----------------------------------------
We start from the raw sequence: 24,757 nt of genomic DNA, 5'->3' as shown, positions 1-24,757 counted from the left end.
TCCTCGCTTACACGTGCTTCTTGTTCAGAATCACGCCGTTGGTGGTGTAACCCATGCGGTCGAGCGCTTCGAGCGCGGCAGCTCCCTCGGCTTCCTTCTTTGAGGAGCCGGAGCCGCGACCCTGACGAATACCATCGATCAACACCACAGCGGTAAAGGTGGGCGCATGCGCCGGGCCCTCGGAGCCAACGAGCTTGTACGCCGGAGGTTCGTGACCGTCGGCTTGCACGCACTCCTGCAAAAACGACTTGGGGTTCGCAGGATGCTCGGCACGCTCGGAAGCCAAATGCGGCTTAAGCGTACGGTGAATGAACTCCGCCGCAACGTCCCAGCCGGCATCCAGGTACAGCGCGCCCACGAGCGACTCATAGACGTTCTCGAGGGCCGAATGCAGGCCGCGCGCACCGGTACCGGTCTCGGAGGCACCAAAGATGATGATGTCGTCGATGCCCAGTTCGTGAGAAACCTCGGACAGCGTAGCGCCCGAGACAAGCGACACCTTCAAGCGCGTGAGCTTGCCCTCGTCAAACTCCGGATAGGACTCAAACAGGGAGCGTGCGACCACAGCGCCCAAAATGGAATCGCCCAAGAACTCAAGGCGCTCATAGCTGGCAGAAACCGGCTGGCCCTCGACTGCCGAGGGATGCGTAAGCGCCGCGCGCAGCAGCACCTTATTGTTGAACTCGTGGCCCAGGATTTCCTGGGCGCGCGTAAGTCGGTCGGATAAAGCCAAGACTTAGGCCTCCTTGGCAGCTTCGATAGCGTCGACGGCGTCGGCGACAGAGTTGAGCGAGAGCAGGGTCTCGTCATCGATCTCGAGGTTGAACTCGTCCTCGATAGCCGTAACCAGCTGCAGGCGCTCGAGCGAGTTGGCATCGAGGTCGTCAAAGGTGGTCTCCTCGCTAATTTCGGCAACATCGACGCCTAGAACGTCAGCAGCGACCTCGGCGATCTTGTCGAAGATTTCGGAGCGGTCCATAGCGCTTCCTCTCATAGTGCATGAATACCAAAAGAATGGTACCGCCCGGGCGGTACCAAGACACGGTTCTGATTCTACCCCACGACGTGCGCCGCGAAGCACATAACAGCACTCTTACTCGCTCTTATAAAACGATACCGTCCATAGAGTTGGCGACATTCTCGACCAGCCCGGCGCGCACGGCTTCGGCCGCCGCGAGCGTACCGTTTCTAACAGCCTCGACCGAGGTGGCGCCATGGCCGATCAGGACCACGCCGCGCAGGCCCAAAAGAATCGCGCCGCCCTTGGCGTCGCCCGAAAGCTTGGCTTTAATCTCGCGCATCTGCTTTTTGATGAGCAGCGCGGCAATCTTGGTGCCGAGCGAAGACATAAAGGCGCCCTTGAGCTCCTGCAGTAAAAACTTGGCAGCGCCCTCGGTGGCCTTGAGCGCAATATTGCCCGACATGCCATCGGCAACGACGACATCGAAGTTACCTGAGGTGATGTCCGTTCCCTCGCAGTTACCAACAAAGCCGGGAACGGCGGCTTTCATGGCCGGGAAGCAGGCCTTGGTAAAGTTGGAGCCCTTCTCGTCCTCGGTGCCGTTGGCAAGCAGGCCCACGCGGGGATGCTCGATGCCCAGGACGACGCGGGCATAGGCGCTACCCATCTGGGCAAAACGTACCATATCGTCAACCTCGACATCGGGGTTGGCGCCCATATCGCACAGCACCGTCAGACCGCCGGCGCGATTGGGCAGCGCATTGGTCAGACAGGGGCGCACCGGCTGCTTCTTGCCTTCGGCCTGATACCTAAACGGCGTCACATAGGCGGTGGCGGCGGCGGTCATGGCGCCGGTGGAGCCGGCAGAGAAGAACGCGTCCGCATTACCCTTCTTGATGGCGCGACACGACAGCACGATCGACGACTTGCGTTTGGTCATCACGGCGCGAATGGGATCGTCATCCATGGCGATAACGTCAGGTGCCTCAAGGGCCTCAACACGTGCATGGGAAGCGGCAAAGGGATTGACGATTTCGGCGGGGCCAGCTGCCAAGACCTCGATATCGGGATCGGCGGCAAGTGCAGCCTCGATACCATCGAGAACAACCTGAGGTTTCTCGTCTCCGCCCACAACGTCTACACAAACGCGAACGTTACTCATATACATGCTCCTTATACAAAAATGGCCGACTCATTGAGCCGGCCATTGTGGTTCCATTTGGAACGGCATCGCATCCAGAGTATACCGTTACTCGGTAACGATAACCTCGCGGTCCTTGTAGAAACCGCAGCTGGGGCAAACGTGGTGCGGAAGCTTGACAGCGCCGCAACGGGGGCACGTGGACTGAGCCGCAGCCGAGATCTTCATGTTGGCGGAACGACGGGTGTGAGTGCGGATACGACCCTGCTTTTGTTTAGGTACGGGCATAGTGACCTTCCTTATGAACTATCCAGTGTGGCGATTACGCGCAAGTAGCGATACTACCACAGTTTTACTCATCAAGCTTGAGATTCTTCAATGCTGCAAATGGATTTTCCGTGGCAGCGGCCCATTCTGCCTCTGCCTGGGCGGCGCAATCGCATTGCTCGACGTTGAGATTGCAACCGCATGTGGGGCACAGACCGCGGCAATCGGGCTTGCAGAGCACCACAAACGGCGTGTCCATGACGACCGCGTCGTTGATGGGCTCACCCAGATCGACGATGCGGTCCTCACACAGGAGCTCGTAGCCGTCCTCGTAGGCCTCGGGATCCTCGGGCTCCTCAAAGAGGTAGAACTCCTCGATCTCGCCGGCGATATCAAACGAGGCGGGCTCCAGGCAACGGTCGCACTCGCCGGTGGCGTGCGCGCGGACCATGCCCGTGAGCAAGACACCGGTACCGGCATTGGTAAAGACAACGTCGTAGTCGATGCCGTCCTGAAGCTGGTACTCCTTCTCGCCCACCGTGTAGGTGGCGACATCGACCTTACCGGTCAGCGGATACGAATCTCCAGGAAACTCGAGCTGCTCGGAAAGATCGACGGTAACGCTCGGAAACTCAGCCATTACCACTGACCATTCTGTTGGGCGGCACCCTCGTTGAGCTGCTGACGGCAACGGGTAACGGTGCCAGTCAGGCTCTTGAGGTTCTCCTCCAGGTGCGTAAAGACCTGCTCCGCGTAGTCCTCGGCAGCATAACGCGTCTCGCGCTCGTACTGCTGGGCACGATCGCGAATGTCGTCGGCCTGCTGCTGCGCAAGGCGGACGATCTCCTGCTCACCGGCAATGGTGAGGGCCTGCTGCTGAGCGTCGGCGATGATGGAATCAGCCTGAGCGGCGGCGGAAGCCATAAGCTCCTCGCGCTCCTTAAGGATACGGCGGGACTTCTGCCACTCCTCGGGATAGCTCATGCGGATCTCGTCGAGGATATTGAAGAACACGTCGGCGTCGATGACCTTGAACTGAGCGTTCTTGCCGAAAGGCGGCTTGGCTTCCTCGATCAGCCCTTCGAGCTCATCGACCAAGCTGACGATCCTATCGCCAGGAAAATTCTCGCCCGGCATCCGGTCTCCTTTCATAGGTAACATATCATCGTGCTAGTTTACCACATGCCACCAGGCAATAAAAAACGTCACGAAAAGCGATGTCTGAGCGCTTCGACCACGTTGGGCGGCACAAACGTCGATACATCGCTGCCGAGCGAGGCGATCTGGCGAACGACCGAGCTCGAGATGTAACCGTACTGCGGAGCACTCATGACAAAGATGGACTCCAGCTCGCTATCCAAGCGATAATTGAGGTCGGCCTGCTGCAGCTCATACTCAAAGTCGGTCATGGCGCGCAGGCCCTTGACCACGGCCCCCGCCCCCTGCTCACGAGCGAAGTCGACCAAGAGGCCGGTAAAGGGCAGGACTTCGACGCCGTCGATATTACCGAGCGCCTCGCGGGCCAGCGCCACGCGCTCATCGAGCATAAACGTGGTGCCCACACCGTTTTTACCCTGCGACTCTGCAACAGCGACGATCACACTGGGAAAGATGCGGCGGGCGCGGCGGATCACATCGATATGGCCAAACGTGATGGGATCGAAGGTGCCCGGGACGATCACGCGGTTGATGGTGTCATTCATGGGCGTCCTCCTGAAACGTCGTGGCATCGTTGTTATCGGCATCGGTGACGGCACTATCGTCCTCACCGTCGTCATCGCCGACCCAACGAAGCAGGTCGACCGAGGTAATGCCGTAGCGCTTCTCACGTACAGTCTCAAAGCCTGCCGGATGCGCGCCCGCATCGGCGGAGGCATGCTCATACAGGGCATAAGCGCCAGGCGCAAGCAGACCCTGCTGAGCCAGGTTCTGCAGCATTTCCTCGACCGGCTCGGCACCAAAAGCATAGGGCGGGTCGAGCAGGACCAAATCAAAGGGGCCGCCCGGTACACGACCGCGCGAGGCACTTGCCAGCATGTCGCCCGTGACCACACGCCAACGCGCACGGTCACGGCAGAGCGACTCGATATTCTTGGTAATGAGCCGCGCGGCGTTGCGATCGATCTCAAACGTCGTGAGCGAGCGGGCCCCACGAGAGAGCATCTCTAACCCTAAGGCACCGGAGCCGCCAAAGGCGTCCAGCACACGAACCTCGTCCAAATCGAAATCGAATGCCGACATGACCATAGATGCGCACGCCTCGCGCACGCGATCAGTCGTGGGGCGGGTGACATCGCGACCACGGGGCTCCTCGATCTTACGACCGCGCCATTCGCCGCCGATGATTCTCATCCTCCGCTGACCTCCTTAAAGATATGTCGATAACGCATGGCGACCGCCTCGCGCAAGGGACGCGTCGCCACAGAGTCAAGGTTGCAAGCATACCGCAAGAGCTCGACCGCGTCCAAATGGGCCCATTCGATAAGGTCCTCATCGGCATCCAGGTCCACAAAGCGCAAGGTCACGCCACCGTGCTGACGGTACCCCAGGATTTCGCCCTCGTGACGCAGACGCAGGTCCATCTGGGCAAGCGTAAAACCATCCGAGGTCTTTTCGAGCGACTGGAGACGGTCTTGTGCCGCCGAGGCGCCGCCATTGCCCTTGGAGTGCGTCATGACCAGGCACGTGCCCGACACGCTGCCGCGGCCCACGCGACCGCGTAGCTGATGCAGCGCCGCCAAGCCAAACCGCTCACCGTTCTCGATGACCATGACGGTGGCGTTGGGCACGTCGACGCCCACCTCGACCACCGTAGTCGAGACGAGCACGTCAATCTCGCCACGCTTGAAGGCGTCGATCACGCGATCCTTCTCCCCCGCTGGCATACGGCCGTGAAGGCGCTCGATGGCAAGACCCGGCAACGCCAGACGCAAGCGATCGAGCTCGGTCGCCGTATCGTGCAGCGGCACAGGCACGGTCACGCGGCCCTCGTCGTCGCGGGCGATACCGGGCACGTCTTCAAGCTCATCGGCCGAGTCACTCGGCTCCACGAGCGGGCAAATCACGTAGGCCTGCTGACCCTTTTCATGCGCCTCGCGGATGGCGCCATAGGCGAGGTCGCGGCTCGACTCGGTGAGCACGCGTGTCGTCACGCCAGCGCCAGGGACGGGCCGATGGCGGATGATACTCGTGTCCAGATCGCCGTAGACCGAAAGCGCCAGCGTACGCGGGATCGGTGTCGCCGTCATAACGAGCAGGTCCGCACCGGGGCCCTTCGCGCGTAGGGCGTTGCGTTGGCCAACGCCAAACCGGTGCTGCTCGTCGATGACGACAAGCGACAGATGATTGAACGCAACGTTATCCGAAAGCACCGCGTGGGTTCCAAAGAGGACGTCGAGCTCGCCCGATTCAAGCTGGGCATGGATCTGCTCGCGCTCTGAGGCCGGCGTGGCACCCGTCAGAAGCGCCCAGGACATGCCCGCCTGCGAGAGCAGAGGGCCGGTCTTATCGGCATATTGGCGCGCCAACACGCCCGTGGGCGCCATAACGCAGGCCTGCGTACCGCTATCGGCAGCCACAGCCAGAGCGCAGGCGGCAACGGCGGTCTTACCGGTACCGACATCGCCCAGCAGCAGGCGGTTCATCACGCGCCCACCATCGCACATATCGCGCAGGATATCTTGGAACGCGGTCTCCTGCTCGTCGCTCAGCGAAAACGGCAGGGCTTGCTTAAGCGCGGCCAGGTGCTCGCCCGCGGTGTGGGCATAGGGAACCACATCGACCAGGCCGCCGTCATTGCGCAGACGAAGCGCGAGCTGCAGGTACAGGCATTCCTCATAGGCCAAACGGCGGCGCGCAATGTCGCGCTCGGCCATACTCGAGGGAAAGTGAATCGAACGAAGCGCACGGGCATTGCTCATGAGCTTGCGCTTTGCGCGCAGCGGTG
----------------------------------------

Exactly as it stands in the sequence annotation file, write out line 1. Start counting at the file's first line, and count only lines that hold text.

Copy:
We start from the raw sequence: 24,757 nt of genomic DNA, 5'->3' as shown, positions 1-24,757 counted from the left end.